[0011] The water heater 14 includes a cold water supply 30 leading into a water tank 32 and a hot water supply 34 leading from the water tank 32. Water, indicated by arrow W, from the ground supply enters the water tank 32 through the cold water supply 30. The water is heated within the water tank 32 and exits through the hot water supply 34 to be distributed at desired locations throughout the house. The water heater 14 also includes a water tank drain valve 36. The water tank drain valve 36 is normally used to drain water from the tank 32 during maintenance or repair. During typical operation of the water heater 14 the water tank drain valve 36 is closed to retain the water within the water tank 32.

[0012] During normal system 10 operation the furnace 12 receives a control input from the thermostat 16 based upon the desired interior temperature of the home and the actual interior temperature of the home. When the difference in temperature has reached a predetermined level the system 10 is activated to either warm or cool the air. The air is distributed through the home through the air passage 22 until the thermostat 16 senses the actual interior temperature is the same as the desired interior temperature. Activating the furnace 12 requires power to heat the air and to activate the air circulator 24 to distribute the air. The fan 28 may have one operating speed or may be variable speed, and is either rotating or stationary.

[0013] When difference between the actual home temperature and the desired home temperature is large enough to require heating the home, but not large enough to require the furnace 12, the system 10 operates in supplemental mode.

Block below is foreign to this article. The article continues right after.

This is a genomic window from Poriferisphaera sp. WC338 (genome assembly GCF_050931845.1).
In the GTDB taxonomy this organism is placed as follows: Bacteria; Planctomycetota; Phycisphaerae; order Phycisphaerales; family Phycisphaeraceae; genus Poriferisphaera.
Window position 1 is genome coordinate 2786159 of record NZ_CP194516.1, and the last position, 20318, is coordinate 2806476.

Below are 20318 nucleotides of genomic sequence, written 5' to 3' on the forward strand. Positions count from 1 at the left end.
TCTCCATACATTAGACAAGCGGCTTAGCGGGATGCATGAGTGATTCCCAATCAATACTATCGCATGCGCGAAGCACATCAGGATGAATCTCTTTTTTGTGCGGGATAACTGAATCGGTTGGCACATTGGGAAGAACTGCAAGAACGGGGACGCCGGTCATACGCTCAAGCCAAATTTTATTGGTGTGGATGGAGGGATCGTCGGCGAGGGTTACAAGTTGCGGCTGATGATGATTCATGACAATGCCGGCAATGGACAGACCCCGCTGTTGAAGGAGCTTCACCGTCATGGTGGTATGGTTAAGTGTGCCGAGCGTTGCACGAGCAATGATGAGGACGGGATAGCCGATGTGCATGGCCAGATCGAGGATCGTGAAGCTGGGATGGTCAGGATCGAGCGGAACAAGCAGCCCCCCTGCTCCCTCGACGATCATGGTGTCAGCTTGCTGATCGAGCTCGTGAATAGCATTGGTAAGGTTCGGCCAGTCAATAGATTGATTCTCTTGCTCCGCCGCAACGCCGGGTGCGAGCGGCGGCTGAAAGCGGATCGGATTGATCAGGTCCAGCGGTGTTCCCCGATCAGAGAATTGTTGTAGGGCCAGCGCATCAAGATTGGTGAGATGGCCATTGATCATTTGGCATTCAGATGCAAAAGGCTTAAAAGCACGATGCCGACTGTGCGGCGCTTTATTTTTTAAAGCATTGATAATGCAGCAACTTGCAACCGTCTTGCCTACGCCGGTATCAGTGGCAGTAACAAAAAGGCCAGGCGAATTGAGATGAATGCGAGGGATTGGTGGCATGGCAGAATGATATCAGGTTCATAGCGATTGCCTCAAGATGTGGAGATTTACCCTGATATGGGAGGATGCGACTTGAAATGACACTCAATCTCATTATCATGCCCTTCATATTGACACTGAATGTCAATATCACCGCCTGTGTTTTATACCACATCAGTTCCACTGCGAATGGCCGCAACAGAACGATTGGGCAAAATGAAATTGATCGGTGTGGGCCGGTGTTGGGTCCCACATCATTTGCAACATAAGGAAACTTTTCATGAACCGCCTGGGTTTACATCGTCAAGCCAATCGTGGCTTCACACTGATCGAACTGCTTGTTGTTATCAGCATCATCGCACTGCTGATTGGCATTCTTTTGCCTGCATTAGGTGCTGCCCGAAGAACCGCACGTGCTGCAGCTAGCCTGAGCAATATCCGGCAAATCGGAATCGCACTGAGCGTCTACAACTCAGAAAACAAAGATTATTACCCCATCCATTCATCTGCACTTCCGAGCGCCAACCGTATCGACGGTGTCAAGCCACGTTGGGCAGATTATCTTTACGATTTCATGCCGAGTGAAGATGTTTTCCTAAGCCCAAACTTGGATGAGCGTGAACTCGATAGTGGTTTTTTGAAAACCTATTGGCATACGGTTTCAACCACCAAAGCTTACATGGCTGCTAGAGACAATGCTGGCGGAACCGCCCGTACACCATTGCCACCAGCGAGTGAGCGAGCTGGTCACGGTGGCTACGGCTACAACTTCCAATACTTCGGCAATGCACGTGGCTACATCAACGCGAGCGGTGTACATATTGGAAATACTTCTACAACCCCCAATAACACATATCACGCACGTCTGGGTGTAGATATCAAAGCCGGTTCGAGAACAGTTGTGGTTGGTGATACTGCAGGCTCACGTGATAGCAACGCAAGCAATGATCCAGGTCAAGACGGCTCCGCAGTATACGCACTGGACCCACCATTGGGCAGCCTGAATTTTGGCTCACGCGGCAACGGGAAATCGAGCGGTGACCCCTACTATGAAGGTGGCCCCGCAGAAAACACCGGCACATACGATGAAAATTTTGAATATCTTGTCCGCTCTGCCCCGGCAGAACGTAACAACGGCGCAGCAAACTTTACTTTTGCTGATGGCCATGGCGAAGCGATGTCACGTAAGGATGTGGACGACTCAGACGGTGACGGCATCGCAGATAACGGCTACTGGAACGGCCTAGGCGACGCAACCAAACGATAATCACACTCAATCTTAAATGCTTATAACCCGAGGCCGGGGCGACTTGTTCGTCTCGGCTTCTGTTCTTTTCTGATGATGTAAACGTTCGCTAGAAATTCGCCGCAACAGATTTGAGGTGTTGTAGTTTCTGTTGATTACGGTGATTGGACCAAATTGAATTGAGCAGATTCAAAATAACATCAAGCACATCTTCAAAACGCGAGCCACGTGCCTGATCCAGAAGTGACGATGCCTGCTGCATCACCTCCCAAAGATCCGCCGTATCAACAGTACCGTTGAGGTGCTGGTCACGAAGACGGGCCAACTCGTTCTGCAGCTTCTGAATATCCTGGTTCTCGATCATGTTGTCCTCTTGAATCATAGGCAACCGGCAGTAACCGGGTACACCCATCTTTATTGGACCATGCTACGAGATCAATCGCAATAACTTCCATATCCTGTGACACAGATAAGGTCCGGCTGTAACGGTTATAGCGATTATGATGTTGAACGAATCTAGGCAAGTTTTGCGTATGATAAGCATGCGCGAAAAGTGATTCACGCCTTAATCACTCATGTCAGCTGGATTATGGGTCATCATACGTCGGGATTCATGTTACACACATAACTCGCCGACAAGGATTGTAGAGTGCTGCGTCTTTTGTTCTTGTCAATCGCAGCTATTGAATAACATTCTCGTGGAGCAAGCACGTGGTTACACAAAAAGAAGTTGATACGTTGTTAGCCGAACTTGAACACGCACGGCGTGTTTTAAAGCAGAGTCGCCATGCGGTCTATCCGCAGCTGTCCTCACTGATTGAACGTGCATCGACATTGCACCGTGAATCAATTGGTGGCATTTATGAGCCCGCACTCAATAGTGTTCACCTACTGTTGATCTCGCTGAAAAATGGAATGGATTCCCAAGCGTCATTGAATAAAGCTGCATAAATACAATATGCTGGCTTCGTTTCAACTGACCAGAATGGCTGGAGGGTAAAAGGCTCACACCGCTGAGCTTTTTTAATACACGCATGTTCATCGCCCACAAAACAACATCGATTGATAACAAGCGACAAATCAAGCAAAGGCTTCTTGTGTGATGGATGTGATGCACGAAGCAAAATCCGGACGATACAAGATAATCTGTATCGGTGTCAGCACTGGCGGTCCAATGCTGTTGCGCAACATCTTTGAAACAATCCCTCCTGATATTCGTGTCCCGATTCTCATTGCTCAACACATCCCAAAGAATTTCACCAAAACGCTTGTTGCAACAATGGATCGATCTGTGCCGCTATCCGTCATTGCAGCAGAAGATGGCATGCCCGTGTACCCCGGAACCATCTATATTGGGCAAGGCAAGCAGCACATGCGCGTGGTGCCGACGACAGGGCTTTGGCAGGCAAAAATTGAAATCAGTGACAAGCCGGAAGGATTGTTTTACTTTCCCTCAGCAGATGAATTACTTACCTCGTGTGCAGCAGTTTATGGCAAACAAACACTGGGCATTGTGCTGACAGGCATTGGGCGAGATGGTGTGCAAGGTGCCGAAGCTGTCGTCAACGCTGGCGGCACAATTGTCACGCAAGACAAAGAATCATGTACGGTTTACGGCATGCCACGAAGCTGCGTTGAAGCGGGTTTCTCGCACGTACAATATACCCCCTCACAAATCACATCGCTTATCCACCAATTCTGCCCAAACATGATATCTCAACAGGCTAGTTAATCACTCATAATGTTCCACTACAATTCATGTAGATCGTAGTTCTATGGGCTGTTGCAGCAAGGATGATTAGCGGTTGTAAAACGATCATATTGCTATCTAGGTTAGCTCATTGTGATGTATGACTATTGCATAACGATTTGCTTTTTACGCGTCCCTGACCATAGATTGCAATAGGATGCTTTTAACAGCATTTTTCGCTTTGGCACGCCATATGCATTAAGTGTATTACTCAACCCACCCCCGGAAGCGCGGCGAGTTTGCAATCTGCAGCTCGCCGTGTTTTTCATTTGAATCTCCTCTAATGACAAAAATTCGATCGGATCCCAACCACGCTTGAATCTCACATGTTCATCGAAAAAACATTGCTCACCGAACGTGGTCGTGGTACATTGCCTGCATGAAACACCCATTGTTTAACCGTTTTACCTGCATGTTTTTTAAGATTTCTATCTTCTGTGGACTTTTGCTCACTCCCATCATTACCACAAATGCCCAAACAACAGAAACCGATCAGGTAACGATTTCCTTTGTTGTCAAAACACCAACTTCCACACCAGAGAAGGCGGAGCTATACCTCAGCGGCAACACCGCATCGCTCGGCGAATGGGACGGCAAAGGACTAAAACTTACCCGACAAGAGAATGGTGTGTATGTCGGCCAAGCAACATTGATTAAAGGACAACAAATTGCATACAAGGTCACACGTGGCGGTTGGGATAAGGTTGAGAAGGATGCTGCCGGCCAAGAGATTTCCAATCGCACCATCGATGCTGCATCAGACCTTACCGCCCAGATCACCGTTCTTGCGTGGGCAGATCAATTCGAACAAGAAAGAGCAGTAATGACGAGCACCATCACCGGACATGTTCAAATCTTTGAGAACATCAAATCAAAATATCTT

[0014] A water supply passage 38 carries water from the water heater 14 to the air passage 22 for the furnace 12. The water supply passage 38 is connected to the hot water supply 34 leading from the water tank 32 to the house. Thus, the water within the water supply passage 38 has been heated by the water heater 14. A water return passage 40 returns the water from the air passage 22 back to the water heater 14. The water return passage 40 preferably is connected to the water tank 32 at the water drain valve 36. The water supply passage may be connected to the water tank 32 in another manner that allows water to return to the water tank 32, but is preferably connected at a lower end of the water tank 32.

[0015] The water passes through the water supply passage 38 to a heat exchanger 42 within the air passage 22. Air within the air passage 22 passes through the heat exchanger 42 and is heated from the water within the heat exchanger 42. The water then returns to the water tank 32 through the water return passage 40. The heat exchanger 42 is preferably a water coil heat exchanger. Water coil heat exchangers are specifically designed for carrying water through the heater exchanger coils 44. The coils 44 are typically copper and aluminum, or entirely aluminum.